The power struggle underscores the ongoing political instability in Mali, with the regional implications and potential consequences remaining uncertain.
In July 2023, democratically elected President Mohamed Bazoum was overthrown by the very presidential guards responsible for protecting his office.
General Abdourahmane Tchiani was installed as the new head of state, suspending the country’s constitution.
The coup was driven by concerns about escalating security threats from jihadist groups in the Sahel region.
International reactions include stern condemnations from France, Niger’s former colonial power, and calls from the US and various international bodies for the president’s release. The coup threatens Niger’s cooperation with European nations on migration issues and efforts to combat human trafficking.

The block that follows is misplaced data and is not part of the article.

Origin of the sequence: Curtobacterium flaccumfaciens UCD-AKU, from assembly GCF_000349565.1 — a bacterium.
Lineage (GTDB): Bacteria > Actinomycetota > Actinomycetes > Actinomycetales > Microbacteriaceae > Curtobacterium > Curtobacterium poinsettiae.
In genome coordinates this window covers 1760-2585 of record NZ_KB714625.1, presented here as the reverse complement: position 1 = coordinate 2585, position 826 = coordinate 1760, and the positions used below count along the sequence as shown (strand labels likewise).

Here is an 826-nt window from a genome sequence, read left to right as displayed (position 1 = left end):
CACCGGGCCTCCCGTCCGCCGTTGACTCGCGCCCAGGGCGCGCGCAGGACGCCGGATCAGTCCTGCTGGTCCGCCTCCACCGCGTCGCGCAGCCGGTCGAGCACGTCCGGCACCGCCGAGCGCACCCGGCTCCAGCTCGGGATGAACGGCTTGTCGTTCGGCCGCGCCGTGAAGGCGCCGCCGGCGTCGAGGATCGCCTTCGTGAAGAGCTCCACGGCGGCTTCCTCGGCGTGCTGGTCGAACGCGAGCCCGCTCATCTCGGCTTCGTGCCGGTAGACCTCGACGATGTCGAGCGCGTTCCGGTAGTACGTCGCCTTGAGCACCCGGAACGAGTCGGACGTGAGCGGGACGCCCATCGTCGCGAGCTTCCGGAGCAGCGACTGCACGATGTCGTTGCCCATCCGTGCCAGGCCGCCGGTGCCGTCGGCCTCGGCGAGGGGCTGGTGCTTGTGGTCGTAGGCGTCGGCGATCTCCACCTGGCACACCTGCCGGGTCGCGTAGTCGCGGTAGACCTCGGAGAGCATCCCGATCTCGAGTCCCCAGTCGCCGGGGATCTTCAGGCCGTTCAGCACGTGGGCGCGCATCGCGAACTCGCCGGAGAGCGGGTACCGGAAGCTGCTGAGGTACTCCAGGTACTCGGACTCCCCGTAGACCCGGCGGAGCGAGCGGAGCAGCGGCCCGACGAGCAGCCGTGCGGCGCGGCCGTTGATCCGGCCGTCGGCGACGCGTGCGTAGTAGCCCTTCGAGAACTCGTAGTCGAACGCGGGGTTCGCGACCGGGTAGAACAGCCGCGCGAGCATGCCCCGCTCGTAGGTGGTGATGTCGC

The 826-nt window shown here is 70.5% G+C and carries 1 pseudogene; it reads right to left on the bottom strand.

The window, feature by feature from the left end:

In 2013, the Egyptian army ousted President Mohammed Morsi, suspended the constitution, and announced plans for new elections following widespread protests.
Army Chief General Abdel Fattah al-Sisi led the coup to remove Morsi, who was Egypt’s first freely elected President.
Violent clashes and detentions followed, including the arrest of key Muslim Brotherhood figures. US President Barack Obama expressed deep concern and called for a swift return to civilian rule.
Abdel Fattah al-Sisi was sworn in as President of Egypt in 2014 and remains in office.
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In 2014, Thailand’s military, led by Army Chief General Prayuth Chan-ocha, seized control of the Government, and suspended the constitution, following months of political unrest.
Martial law and a nationwide curfew were imposed, the Cabinet was ordered to report to the military, TV broadcasting was halted, and political gatherings were banned.